Seniors from Lanai and Maui High schools will have their college tuitions covered as winners of the highly competitive and coveted Gates Millennium Scholarships.
Tyler Vega Pascua, a senior at Lanai High and Elementary, and Kailey Rishovd, a senior at Maui High, earned two of the 1,000 "good-through-graduation" scholarships presented out of an applicant pool of 52,000. It was one of the most competitive candidate groups in the 14-year history of the scholarship, funded by a grant from the Bill & Melinda Gates Foundation, according to a news release from Pulama Lana'i that announced Pascua's selection.
Pascua is Lanai's first Gates Millennium Scholar, according to the news release. She was recognized for her community service, academic achievements and leadership skills as student body president.
"Going to college has always been a goal of mine, and I am so grateful to receive the Gates Millennium Scholarship," said Pascua. "Now, my dream is not just possible, it's attainable."
She plans to attend the University of Nevada, Las Vegas in the fall with the goal of becoming a nurse and returning to work at the Lanai Community Hospital.
Her extracurricular work includes volunteering as a peer mentor for the school's College+Career Network, a resource brought in by Pulama Lana'i this year to help students envision and pursue post-high school opportunities with a goal of having them return to the island to work in high-tech, high-paying jobs.
"Tyler's determination and hard work are an inspiration to all of us on Lanai," said Elton Kinoshita, principal of the school. "We also thank Pulama Lana'i and the College+Career Network for supporting Tyler and other high school students with college and career counseling resources that have exposed them to a number of opportunities that they may not have been able to pursue otherwise."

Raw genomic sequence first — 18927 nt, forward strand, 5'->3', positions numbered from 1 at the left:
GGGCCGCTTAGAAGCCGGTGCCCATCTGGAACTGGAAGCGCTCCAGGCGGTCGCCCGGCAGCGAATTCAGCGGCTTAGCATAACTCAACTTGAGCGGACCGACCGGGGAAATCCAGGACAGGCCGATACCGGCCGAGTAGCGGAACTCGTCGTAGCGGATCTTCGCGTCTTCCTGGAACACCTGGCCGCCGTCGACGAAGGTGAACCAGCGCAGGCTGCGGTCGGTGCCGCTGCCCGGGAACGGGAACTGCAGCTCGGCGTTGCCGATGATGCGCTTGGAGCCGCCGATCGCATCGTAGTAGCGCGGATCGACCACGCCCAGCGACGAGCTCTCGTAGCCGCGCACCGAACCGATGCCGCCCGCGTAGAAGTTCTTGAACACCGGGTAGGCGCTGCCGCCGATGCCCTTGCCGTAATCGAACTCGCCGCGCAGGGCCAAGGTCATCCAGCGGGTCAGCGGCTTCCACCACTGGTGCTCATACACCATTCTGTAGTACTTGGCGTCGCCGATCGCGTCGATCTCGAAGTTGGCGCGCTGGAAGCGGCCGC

Pascua and Rishovd were two of three Hawaii students to earn the scholarship, established in 1999 to provide outstanding African-American, American Indian/Alaska Native, Asian Pacific Island American and Hispanic-American students with an opportunity to complete an undergraduate college education. Continuing scholars may request funding for graduate degree programs in computer science, education, engineering, library science, mathematics, public health or science.
Rishovd already is eyeing the continuing education grant. Her goal is to become a pediatric heart surgeon.
She will soon have one year toward an associate's degree under her belt through the University of Hawaii Maui College. Next school year, Rishovd plans to attend Cerro Coso Community College in Mammoth, Calif., to complete her AA, then enroll in a University of California school, hopefully Berkeley, she said.
Rishovd, who turned 17 in January, completed 7th grade by day at Lokelani Intermediate and 8th grade by night online through Keystone Academy. Currently, she works 35 hours a week at Seafantaz and is virtually a full-time student at UH-MC while also attending Maui High.
"What drives me to do it (is) . . . to get to my career as soon as I can," she said. "I like challenging myself."
And she still has time to "go out with my friends," she said, adding, "I live a normal life."
While she felt "confident about it" and "thought I had a pretty good chance," winning the Gates scholarship was a "huge surprise," Rishovd said.
"I don't think anyone thinks they are going to get a scholarship that pays" for their entire college tuition, maybe for 10 years of school in her case, she said.
Without the scholarship, her college and career goals would have been difficult to achieve. "It takes a burden off the shoulders of me and my family," she said.
"Now that I have the scholarship, it opens a ton of doors."
* Lee Imada can be reached at firstname.lastname@example.org.